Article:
At Clockwise we love to partner with other production companies that share our passion for telling stories. Long time friends and allies Mother Goose came to us last year with a particularly exciting project, Don’t Shoot The Messenger.
Husband and wife team Polly and Robin had shot each stage of an incredible story that centred around the building of a huge piece of public art in Plymouth called Bianca. It was our job to bring the edit together, and show that there’s more to the story than just the erection of a piece of public art.
In fact the story was as much a portrait of Plymouth, a tool for debate about public spending, and the representation of women in a public space, as much as it was about the process of Joseph Hillier creating the largest cast bronze statue in the UK.
“For Mother Goose to let us loose on the edit was a pleasure, giving us great trust and freedom to tell the story which was so close to their hearts.”Sim Higgingson, Senior Creative @ Clockwise Film
The main challenge was to make the film feel as balanced as possible, representing the mixed views and controversy surrounding the art. The other challenge was to strike a balance between telling the story of the logistical challenges, but also weaving in the bigger topics that the narrative touches on.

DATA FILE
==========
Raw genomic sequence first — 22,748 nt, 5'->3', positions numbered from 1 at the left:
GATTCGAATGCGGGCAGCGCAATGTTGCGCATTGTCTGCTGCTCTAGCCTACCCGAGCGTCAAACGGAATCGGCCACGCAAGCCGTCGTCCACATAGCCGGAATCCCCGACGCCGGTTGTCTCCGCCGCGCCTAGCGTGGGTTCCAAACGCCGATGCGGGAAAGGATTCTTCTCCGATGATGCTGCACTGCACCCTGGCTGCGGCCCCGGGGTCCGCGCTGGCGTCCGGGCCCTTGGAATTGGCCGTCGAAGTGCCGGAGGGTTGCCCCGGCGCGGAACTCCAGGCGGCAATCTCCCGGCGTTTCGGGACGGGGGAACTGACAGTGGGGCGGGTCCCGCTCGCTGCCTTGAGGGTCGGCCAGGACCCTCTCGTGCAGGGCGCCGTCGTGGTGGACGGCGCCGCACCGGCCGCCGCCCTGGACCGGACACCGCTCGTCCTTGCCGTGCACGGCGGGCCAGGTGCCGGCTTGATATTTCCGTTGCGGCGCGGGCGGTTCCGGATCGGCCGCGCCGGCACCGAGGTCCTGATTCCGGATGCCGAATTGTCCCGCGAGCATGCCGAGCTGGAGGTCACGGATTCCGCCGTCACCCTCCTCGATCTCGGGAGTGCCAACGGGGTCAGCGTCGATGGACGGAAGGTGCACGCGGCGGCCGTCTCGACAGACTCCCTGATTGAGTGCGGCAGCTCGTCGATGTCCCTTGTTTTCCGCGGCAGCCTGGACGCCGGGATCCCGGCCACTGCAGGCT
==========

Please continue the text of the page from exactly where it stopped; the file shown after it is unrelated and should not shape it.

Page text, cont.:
The film was premiered on Sky Arts in August 2021. We look forward to working under the wing of Mother Goose on many projects to come.
How long from start to finish did this project take?
The film project took around 3 years from start to finish, the sculpture project was substantially longer. We obviously went in blind with no real idea of how the sculpture would pan out and at that point how it would ever make its way into the city and be erected, and it wasn’t originally being directed for TV it was more for a personal archive for the Theatre, but as the sculpture and its story grew stronger and more controversial, so did the documentary.
We knew we wanted to make this strong, the sculpture already had a huge back story to it before we ever became involved as it sparked huge controversy in and around Plymouth with many locals saying they didn’t want it, there had been a lot of media hype …. but when people actually realised what they were getting, public perception soon began to change. This documentary became a lot more than just the UK’s largest bronze sculpture of a female dancer, it became more about the people of Plymouth and the idea of change in a city that is more known for its military and historical past.
What was the main challenge of making this film?
The main challenges were needing to drop everything and run with a camera for an event of the build, constant last-minute trips to mid-Wales and we also had a newborn baby 2 days before the first shoot day haha. Ultimately it was piecing together 3 years worth of footage into a coherent film that truly told its story from all angles and opinions, I hope that was achieved.
Having Dawn French narrate the film really was the icing on the cake for us too, as a local inhabitant and Plymothian female, she was the perfect voice for the story.